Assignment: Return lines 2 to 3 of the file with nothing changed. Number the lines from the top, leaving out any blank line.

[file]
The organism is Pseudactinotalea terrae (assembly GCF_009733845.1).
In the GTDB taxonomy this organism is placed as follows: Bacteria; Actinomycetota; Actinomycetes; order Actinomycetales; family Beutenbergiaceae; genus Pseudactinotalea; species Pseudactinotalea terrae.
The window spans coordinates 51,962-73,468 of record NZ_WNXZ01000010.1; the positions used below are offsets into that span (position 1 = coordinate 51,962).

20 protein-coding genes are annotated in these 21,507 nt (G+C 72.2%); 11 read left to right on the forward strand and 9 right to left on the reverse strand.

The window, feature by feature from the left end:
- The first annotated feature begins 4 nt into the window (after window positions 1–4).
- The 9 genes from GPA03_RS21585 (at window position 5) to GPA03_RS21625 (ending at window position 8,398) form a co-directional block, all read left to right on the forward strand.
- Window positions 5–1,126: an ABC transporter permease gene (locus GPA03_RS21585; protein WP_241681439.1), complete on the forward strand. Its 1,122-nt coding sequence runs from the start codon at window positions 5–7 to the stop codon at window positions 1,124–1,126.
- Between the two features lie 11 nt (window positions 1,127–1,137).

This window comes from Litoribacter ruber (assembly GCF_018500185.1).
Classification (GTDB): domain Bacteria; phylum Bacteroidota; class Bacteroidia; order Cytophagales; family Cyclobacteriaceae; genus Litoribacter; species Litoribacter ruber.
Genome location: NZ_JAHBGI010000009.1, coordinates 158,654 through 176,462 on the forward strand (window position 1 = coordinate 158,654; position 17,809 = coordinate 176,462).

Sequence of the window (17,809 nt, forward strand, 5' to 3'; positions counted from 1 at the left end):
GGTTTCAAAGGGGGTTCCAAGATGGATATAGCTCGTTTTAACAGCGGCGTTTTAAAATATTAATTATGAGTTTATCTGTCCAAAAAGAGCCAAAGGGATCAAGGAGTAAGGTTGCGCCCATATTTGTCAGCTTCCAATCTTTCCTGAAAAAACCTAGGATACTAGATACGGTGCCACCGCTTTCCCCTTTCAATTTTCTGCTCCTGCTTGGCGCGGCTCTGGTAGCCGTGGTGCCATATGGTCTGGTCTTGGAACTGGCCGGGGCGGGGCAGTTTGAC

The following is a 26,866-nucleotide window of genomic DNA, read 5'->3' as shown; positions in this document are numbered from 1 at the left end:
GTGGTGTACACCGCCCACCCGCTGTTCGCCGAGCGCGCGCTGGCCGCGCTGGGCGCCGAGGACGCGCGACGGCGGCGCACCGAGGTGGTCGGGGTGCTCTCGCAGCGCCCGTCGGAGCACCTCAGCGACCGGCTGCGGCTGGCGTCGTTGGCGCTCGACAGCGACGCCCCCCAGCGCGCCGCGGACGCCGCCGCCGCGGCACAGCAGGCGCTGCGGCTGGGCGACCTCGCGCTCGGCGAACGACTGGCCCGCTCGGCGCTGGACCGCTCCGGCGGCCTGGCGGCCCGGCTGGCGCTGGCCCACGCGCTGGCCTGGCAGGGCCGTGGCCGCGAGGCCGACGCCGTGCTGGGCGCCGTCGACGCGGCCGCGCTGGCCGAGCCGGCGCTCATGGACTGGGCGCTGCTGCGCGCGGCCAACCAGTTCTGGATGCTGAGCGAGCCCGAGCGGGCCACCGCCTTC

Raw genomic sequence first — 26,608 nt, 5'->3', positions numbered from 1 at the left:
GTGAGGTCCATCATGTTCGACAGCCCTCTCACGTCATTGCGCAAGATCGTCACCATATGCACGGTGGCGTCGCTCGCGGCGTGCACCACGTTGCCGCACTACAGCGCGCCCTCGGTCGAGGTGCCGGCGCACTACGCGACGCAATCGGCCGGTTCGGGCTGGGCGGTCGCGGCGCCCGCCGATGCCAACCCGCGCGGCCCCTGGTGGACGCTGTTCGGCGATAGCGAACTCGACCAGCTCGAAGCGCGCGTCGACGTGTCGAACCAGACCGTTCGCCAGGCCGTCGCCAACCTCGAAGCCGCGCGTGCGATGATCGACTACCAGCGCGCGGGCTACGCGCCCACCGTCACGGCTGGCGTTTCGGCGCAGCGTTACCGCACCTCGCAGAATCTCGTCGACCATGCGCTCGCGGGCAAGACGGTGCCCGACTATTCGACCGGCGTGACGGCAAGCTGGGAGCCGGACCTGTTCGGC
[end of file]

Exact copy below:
In the GTDB taxonomy this organism is placed as follows: Bacteria; Actinomycetota; Actinomycetes; order Actinomycetales; family Beutenbergiaceae; genus Pseudactinotalea; species Pseudactinotalea terrae.
The window spans coordinates 51,962-73,468 of record NZ_WNXZ01000010.1; the positions used below are offsets into that span (position 1 = coordinate 51,962).